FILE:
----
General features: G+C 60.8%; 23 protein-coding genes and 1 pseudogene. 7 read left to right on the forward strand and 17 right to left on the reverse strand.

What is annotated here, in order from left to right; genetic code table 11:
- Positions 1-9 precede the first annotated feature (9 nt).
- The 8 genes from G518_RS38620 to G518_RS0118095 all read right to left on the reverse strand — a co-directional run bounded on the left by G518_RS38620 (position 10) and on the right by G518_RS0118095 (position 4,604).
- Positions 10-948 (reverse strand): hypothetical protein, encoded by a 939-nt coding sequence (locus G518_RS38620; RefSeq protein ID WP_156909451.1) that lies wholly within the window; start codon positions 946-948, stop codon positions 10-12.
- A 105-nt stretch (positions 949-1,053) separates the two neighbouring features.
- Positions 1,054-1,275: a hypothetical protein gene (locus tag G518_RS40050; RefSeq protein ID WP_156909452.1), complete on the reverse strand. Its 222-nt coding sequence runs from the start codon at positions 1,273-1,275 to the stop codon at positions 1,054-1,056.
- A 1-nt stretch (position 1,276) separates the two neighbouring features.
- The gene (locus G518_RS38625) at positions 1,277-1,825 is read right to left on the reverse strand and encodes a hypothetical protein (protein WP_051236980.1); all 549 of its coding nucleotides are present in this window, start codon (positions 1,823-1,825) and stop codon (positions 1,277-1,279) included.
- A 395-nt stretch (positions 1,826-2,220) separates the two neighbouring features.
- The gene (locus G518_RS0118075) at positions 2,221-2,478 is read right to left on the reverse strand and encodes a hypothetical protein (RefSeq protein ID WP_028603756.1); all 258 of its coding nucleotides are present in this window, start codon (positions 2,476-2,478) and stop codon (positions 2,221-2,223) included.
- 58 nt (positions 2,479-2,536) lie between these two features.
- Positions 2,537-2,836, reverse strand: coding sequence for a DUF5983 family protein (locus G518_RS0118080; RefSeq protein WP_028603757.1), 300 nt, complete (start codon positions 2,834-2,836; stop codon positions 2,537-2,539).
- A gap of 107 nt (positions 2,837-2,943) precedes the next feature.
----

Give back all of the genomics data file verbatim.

General features: G+C 60.8%; 23 protein-coding genes and 1 pseudogene. 7 read left to right on the forward strand and 17 right to left on the reverse strand.

What is annotated here, in order from left to right; genetic code table 11:
- Positions 1-9 precede the first annotated feature (9 nt).
- The 8 genes from G518_RS38620 to G518_RS0118095 all read right to left on the reverse strand — a co-directional run bounded on the left by G518_RS38620 (position 10) and on the right by G518_RS0118095 (position 4,604).
- Positions 10-948 (reverse strand): hypothetical protein, encoded by a 939-nt coding sequence (locus G518_RS38620; RefSeq protein ID WP_156909451.1) that lies wholly within the window; start codon positions 946-948, stop codon positions 10-12.
- A 105-nt stretch (positions 949-1,053) separates the two neighbouring features.
- Positions 1,054-1,275: a hypothetical protein gene (locus tag G518_RS40050; RefSeq protein ID WP_156909452.1), complete on the reverse strand. Its 222-nt coding sequence runs from the start codon at positions 1,273-1,275 to the stop codon at positions 1,054-1,056.
- A 1-nt stretch (position 1,276) separates the two neighbouring features.
- The gene (locus G518_RS38625) at positions 1,277-1,825 is read right to left on the reverse strand and encodes a hypothetical protein (protein WP_051236980.1); all 549 of its coding nucleotides are present in this window, start codon (positions 1,823-1,825) and stop codon (positions 1,277-1,279) included.
- A 395-nt stretch (positions 1,826-2,220) separates the two neighbouring features.
- The gene (locus G518_RS0118075) at positions 2,221-2,478 is read right to left on the reverse strand and encodes a hypothetical protein (RefSeq protein ID WP_028603756.1); all 258 of its coding nucleotides are present in this window, start codon (positions 2,476-2,478) and stop codon (positions 2,221-2,223) included.
- 58 nt (positions 2,479-2,536) lie between these two features.
- Positions 2,537-2,836, reverse strand: coding sequence for a DUF5983 family protein (locus G518_RS0118080; RefSeq protein WP_028603757.1), 300 nt, complete (start codon positions 2,834-2,836; stop codon positions 2,537-2,539).
- A gap of 107 nt (positions 2,837-2,943) precedes the next feature.